In statistics, **kernel density estimation** (**KDE**) is a non-parametric way to estimate the probability density function of a random variable. Kernel density estimation is a fundamental data smoothing problem where inferences about the population are made, based on a finite data sample. In some fields such as signal processing and econometrics it is also termed the **Parzen–Rosenblatt window** method, after Emanuel Parzen and Murray Rosenblatt, who are usually credited with independently creating it in its current form.[1][2] One of the famous applications of kernel density estimation is in estimating the class-conditional marginal densities of data when using a naive Bayes classifier,[3][4] which can improve its prediction accuracy.[3]

## . . . Kernel density estimation . . .

Let (*x*_{1}, *x*_{2}, …, *x _{n}*) be independent and identically distributed samples drawn from some univariate distribution with an unknown density

*ƒ*at any given point

*x*. We are interested in estimating the shape of this function

*ƒ*. Its

*kernel density estimator*is

where *K* is the kernel — a non-negative function — and *h* > 0 is a smoothing parameter called the bandwidth. A kernel with subscript *h* is called the *scaled kernel* and defined as *K _{h}*(

*x*) = 1/

*h K*(

*x*/

*h*). Intuitively one wants to choose

*h*as small as the data will allow; however, there is always a trade-off between the bias of the estimator and its variance. The choice of bandwidth is discussed in more detail below.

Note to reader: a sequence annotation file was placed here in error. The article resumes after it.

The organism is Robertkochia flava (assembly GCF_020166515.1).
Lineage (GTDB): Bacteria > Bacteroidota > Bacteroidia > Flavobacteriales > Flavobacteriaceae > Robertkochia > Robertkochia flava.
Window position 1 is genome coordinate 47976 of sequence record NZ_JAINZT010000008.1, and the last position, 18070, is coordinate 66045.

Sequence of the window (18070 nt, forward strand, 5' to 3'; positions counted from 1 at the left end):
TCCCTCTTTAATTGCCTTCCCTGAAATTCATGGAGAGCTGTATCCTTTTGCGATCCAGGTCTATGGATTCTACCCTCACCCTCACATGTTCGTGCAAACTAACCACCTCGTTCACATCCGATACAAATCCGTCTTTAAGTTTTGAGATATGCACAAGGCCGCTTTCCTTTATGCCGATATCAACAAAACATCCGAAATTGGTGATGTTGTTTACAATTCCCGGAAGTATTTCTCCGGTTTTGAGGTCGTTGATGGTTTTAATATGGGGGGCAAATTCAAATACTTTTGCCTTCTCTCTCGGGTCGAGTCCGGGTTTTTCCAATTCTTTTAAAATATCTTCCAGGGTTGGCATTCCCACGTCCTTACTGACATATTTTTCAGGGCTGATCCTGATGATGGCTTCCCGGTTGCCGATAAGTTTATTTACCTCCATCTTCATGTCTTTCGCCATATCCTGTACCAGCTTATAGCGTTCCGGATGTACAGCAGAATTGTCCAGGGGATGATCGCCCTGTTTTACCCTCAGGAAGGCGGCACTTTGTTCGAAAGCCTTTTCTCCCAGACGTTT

A range of kernel functions are commonly used: uniform, triangular, biweight, triweight, Epanechnikov, normal, and others. The Epanechnikov kernel is optimal in a mean square error sense,[5] though the loss of efficiency is small for the kernels listed previously.[6] Due to its convenient mathematical properties, the normal kernel is often used, which means *K*(*x*) = *ϕ*(*x*), where *ϕ* is the standard normal density function.

The construction of a kernel density estimate finds interpretations in fields outside of density estimation.[7] For example, in thermodynamics, this is equivalent to the amount of heat generated when heat kernels (the fundamental solution to the heat equation) are placed at each data point locations *x _{i}*. Similar methods are used to construct discrete Laplace operators on point clouds for manifold learning (e.g. diffusion map).

## . . . Kernel density estimation . . .

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